May 29, 2019
Outsmarting deep fakes: AI-driven imaging system protects authenticity
To thwart sophisticated methods of altering photos and video, researchers at the NYU Tandon School of Engineering have demonstrated an experimental technique to authenticate images throughout the entire pipeline, from acquisition to delivery, using artificial intelligence (AI).
In tests, this prototype imaging pipeline increased the chances of detecting manipulation from approximately 45 percent to over 90 percent without sacrificing image quality.
Determining whether a photo or video is authentic is becoming increasingly problematic. Sophisticated techniques for altering photos and videos have become so accessible that so-called "deep fakes"—manipulated photos or videos that are remarkably convincing and often include celebrities or political figures—have become commonplace.
Pawel Korus, a research assistant professor in the Department of Computer Science and Engineering at NYU Tandon, pioneered this approach. It replaces the typical photo development pipeline with a neural network—one form of AI—that introduces carefully crafted artifacts directly into the image at the moment of image acquisition. These artifacts, akin to "digital watermarks," are extremely sensitive to manipulation.
"Unlike previously used watermarking techniques, these AI-learned artifacts can reveal not only the existence of photo manipulations, but also their character," Korus said.
The process is optimized for in-camera embedding and can survive image distortion applied by online photo sharing services.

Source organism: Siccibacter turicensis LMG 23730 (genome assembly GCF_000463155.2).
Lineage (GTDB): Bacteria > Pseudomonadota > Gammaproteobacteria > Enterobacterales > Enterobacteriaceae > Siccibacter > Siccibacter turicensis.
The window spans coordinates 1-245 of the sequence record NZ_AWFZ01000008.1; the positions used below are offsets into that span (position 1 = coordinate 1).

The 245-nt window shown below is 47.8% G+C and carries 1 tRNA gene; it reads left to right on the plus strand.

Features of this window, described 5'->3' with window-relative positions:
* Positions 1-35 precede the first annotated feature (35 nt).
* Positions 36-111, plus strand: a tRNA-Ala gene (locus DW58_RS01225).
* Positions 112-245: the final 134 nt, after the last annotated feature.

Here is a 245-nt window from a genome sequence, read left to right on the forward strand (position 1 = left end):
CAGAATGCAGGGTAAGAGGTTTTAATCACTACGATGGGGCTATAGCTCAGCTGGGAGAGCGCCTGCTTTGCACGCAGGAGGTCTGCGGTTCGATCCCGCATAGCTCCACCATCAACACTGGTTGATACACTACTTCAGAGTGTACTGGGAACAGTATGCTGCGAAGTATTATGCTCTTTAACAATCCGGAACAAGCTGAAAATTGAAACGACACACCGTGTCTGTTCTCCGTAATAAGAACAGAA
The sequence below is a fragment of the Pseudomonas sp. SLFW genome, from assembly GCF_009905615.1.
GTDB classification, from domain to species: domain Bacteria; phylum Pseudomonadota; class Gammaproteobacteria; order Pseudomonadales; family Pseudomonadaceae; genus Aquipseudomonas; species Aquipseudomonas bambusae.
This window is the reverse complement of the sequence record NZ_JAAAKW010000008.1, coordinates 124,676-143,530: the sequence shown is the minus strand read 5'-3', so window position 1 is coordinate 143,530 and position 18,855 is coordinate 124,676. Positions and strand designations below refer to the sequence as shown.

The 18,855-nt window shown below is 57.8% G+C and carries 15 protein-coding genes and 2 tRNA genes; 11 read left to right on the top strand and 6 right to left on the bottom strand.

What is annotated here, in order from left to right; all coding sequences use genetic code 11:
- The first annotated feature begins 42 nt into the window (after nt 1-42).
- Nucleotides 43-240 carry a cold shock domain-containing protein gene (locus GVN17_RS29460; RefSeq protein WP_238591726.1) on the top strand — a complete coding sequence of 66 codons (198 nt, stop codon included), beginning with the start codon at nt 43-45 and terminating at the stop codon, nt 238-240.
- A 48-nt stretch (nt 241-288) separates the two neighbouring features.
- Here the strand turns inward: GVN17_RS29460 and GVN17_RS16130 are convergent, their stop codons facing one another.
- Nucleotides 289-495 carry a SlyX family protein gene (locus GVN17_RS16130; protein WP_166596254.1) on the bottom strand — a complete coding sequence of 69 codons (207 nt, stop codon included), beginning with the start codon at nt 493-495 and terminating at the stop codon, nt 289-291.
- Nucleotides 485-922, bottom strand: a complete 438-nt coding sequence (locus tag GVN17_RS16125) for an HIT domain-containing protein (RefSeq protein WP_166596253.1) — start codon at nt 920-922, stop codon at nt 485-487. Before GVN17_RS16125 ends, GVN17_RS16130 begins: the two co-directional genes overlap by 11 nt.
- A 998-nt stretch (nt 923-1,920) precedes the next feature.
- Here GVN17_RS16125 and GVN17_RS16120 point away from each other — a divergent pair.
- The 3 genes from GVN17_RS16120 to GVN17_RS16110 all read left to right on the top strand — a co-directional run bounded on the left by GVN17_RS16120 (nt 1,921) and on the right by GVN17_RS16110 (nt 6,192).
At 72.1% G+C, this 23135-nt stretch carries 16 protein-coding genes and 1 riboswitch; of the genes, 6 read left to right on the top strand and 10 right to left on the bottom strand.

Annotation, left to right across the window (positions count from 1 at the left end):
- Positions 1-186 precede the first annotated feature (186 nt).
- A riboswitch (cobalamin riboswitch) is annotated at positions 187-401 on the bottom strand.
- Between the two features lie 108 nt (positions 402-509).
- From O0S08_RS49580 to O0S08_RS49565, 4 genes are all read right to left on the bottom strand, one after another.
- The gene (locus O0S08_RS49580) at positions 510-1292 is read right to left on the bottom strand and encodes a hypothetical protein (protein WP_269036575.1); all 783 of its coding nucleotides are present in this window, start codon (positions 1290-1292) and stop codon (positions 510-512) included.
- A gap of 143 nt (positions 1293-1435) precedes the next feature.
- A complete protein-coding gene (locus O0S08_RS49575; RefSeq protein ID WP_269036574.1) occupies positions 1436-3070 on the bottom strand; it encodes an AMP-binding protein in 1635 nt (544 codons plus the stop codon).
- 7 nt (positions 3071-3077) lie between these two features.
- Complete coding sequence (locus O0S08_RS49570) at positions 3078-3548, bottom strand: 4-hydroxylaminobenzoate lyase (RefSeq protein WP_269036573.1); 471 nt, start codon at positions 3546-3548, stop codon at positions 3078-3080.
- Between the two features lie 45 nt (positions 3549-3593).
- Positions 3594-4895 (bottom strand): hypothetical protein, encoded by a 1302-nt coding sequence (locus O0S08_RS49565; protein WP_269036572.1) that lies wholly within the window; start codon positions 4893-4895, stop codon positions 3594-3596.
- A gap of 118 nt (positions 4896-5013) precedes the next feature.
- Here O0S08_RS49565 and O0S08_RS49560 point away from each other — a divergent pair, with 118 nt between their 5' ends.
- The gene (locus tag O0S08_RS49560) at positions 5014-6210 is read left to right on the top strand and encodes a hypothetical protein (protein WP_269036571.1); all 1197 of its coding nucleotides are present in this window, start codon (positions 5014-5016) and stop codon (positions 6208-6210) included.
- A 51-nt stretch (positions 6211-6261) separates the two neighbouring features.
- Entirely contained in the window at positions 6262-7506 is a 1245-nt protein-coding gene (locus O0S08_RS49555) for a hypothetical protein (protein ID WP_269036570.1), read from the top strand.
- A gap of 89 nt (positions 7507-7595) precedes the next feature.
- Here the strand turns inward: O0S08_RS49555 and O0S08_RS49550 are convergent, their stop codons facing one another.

The advantages of integrating such systems into cameras are clear.
"If the camera itself produces an image that is more sensitive to tampering, any adjustments will be detected with high probability," said Nasir Memon, a professor of computer science and engineering at NYU Tandon and co-author, with Korus, of a paper detailing the technique. "These watermarks can survive post-processing; however, they're quite fragile when it comes to modification: If you alter the image, the watermark breaks," Memon said.
Most other attempts to determine image authenticity examine only the end product—a notoriously difficult undertaking.
Korus and Memon, by contrast, reasoned that modern digital imaging already relies on machine learning. Every photo taken on a smartphone undergoes near-instantaneous processing to adjust for low light and to stabilize images, both of which take place courtesy of onboard AI. In the coming years, AI-driven processes are likely to fully replace the traditional digital imaging pipelines. As this transition takes place, Memon said that "we have the opportunity to dramatically change the capabilities of next-generation devices when it comes to image integrity and authentication. Imaging pipelines that are optimized for forensics could help restore an element of trust in areas where the line between real and fake can be difficult to draw with confidence."
Korus and Memon note that while their approach shows promise in testing, additional work is needed to refine the system. This solution is open-source and can be accessed at github.com/pkorus/neural-imaging.
The researchers will present their paper, "Content Authentication for Neural Imaging Pipelines: End-to-end Optimization of Photo Provenance in Complex Distribution Channels," at the Conference on Computer Vision and Pattern Recognition in Long Beach, California, in June.